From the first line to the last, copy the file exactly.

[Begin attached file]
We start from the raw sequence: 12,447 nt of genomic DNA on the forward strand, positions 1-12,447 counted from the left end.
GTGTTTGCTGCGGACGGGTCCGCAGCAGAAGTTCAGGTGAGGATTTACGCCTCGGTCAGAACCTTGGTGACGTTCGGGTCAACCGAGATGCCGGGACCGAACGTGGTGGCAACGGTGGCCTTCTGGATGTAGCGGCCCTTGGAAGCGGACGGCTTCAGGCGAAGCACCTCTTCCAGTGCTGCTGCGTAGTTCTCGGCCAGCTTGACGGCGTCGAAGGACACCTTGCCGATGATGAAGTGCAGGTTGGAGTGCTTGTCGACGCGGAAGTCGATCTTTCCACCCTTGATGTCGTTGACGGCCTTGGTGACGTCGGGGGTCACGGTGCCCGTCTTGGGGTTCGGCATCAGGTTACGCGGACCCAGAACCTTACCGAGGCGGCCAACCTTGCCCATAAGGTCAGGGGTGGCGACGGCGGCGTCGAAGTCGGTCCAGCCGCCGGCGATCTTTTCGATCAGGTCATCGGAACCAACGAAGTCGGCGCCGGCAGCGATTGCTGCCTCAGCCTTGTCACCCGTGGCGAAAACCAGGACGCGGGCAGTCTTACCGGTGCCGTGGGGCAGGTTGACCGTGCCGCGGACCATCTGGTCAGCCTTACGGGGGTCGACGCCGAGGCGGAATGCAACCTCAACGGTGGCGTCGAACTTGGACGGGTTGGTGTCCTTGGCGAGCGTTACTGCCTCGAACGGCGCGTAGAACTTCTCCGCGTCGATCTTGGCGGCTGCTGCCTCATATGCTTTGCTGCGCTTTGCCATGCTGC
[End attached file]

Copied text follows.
We start from the raw sequence: 12,447 nt of genomic DNA on the forward strand, positions 1-12,447 counted from the left end.
GTGTTTGCTGCGGACGGGTCCGCAGCAGAAGTTCAGGTGAGGATTTACGCCTCGGTCAGAACCTTGGTGACGTTCGGGTCAACCGAGATGCCGGGACCGAACGTGGTGGCAACGGTGGCCTTCTGGATGTAGCGGCCCTTGGAAGCGGACGGCTTCAGGCGAAGCACCTCTTCCAGTGCTGCTGCGTAGTTCTCGGCCAGCTTGACGGCGTCGAAGGACACCTTGCCGATGATGAAGTGCAGGTTGGAGTGCTTGTCGACGCGGAAGTCGATCTTTCCACCCTTGATGTCGTTGACGGCCTTGGTGACGTCGGGGGTCACGGTGCCCGTCTTGGGGTTCGGCATCAGGTTACGCGGACCCAGAACCTTACCGAGGCGGCCAACCTTGCCCATAAGGTCAGGGGTGGCGACGGCGGCGTCGAAGTCGGTCCAGCCGCCGGCGATCTTTTCGATCAGGTCATCGGAACCAACGAAGTCGGCGCCGGCAGCGATTGCTGCCTCAGCCTTGTCACCCGTGGCGAAAACCAGGACGCGGGCAGTCTTACCGGTGCCGTGGGGCAGGTTGACCGTGCCGCGGACCATCTGGTCAGCCTTACGGGGGTCGACGCCGAGGCGGAATGCAACCTCAACGGTGGCGTCGAACTTGGACGGGTTGGTGTCCTTGGCGAGCGTTACTGCCTCGAACGGCGCGTAGAACTTCTCCGCGTCGATCTTGGCGGCTGCTGCCTCATATGCTTTGCTGCGCTTTGCCATGCTGC